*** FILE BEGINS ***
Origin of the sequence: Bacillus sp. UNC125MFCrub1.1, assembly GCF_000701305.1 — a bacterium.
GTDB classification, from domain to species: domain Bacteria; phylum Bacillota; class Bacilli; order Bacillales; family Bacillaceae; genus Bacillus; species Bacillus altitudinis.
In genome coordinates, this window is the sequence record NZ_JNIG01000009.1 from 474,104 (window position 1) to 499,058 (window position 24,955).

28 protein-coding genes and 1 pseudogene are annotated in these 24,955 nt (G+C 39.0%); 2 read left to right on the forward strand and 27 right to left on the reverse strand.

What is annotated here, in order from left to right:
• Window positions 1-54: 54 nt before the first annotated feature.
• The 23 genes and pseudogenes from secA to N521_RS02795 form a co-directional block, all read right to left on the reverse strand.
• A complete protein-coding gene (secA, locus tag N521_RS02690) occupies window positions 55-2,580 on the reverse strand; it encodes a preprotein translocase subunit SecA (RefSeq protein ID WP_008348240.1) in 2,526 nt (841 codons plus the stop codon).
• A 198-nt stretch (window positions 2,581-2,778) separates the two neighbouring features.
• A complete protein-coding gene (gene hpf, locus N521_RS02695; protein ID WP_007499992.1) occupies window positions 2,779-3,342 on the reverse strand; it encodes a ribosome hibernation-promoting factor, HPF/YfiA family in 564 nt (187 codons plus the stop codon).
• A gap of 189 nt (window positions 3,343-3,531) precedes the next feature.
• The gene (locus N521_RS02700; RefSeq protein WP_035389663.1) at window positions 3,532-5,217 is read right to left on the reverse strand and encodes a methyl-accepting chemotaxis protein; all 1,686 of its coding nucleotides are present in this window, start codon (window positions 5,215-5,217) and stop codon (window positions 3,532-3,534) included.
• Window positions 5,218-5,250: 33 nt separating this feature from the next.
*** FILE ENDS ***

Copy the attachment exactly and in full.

Origin of the sequence: Bacillus sp. UNC125MFCrub1.1, assembly GCF_000701305.1 — a bacterium.
GTDB classification, from domain to species: domain Bacteria; phylum Bacillota; class Bacilli; order Bacillales; family Bacillaceae; genus Bacillus; species Bacillus altitudinis.
In genome coordinates, this window is the sequence record NZ_JNIG01000009.1 from 474,104 (window position 1) to 499,058 (window position 24,955).

28 protein-coding genes and 1 pseudogene are annotated in these 24,955 nt (G+C 39.0%); 2 read left to right on the forward strand and 27 right to left on the reverse strand.

What is annotated here, in order from left to right:
• Window positions 1-54: 54 nt before the first annotated feature.
• The 23 genes and pseudogenes from secA to N521_RS02795 form a co-directional block, all read right to left on the reverse strand.
• A complete protein-coding gene (secA, locus tag N521_RS02690) occupies window positions 55-2,580 on the reverse strand; it encodes a preprotein translocase subunit SecA (RefSeq protein ID WP_008348240.1) in 2,526 nt (841 codons plus the stop codon).
• A 198-nt stretch (window positions 2,581-2,778) separates the two neighbouring features.
• A complete protein-coding gene (gene hpf, locus N521_RS02695; protein ID WP_007499992.1) occupies window positions 2,779-3,342 on the reverse strand; it encodes a ribosome hibernation-promoting factor, HPF/YfiA family in 564 nt (187 codons plus the stop codon).
• A gap of 189 nt (window positions 3,343-3,531) precedes the next feature.
• The gene (locus N521_RS02700; RefSeq protein WP_035389663.1) at window positions 3,532-5,217 is read right to left on the reverse strand and encodes a methyl-accepting chemotaxis protein; all 1,686 of its coding nucleotides are present in this window, start codon (window positions 5,215-5,217) and stop codon (window positions 3,532-3,534) included.
• Window positions 5,218-5,250: 33 nt separating this feature from the next.